By Dylan Trigg
“Genuinely unique and a signal addition to phenomenological literature…. It fills a significant gap, and it does so with eloquence and force.”
Edward S. Casey, Distinguished Professor of Philosophy, Stony Brook
“Important for readers of continental philosophy in general, as well as place studies and psychology, Trigg’s work is an indispensable piece not to be overlooked.”
International Journal of Philosophical Studies
“The rewards of (The Memory of Place)…are manifold, and its contribution to the growing literature on the uncanny is undeniable…. My experience of (Trigg’s) book can be characterized in the terms that Trigg himself uses: it is one of ambivalent fascination, at once enthralled and overwhelmed.”
“This work marks a highly original contribution to the growing interdisciplinary, phenomenological informed, literature examining the nature of place. However, while drawing on phenomenology, this is by no means standard phenomenologically-informed fare. The terrain covered and position arrived at is far weirder and unsettled.”
Emotion, Space and Society
From the frozen landscapes of the Antarctic to the haunted houses of childhood, the memory of places we experience is fundamental to a sense of self. Drawing on influences as diverse as Merleau-Ponty, Freud, and J. G. Ballard, The Memory of Place charts the memorial landscape that is written into the body and its experience of the world.
Dylan Trigg’s The Memory of Place offers a lively and original intervention into contemporary debates within “place studies,” an interdisciplinary field at the intersection of philosophy, geography, architecture, urban design, and environmental studies. Through a series of provocative investigations, Trigg analyzes monuments in the representation of public memory; “transitional” contexts, such as airports and highway rest stops; and the “ruins” of both memory and place in sites such as Auschwitz. While developing these original analyses, Trigg engages in thoughtful and innovative ways with the philosophical and literary tradition, from Gaston Bachelard to Pierre Nora, H. P. Lovecraft to Martin Heidegger. Breathing a strange new life into phenomenology, The Memory of Place argues that the eerie disquiet of the uncanny is at the core of the remembering body, and thus of ourselves. The result is a compelling and novel rethinking of memory and place that should spark new conversations across the field of place studies.
Edward S. Casey, Distinguished Professor of Philosophy at Stony Brook University and widely recognized as the leading scholar on phenomenology of place, calls The Memory of Place “genuinely unique and a signal addition to phenomenological literature. It fills a significant gap, and it does so with eloquence and force.” He predicts that Trigg’s book will be “immediately recognized as a major original work in phenomenology.”
Dylan Trigg is a postdoctoral research fellow at University College Dublin, School of Philosophy. He is also a visiting researcher at Les Archives Husserl, École Normale Supérieure, Paris. He is the author of The Aesthetics of Decay and has published widely on phenomenology, continental philosophy, and aesthetics. He lives in Dublin and Paris.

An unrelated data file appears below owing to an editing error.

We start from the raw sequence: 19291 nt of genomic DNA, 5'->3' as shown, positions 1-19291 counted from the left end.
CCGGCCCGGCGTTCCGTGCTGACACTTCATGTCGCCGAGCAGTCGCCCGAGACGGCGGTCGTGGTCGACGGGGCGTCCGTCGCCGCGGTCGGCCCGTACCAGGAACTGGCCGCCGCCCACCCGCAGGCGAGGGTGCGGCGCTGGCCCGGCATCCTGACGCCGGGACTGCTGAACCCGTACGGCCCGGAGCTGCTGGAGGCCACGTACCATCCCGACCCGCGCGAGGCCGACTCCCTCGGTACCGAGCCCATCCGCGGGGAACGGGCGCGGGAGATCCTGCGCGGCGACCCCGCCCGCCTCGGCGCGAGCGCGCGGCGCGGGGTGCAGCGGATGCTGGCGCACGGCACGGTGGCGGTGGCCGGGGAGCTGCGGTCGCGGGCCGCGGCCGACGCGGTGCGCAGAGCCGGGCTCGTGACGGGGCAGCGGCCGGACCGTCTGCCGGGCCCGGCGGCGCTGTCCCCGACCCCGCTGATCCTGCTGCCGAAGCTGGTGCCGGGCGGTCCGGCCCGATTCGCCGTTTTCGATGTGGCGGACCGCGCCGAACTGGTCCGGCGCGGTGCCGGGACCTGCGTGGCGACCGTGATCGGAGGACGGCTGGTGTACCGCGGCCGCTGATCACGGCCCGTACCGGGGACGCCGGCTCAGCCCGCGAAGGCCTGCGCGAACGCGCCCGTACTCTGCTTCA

Save 20% ($26.36)
Save 20% ($55.96)
US and Canada only
Availability and price vary according to vendor.
Permission to reprint
Permission to photocopy or include in a course pack via Copyright Clearance Center
M. C. Dillon (1938–2005) was widely regarded as a world-leading Merleau-Ponty scholar. His book Merleau-Ponty’s Ontology (1988) is recognized as a classic text that revolutionized the philosophical conversation about the great French phenomenologist. Dillon followed that book with two others: Semiological Reductionism, a critique of early-1990s linguistic reductionism, and Beyond Romance, a richly developed theory of love.
Christine Buci-Glucksmann’s The Madness of Vision is one of the most influential studies in phenomenological aesthetics of the baroque. Integrating the work of Merleau-Ponty with Lacanian psychoanalysis, Renaissance studies in optics, and twentieth-century mathematics, the author asserts the materiality of the body and world in her aesthetic theory. All vision is embodied vision, with the body and the emotions continually at play on the visual field.
From Mastery to Mystery is an original and provocative contribution to the burgeoning field of ecophenomenology. Informed by current debates in environmental philosophy, Bannon critiques the conception of nature as “substance” that he finds tacitly assumed by the major environmental theorists.
Phenomenology has played a decisive role in the emergence of the discourse of place, and the contribution of Merleau-Ponty to architectural theory and practice is well established. This collection of essays by 12 eminent scholars is the first devoted specifically to developing his contribution to our understanding of place and architecture.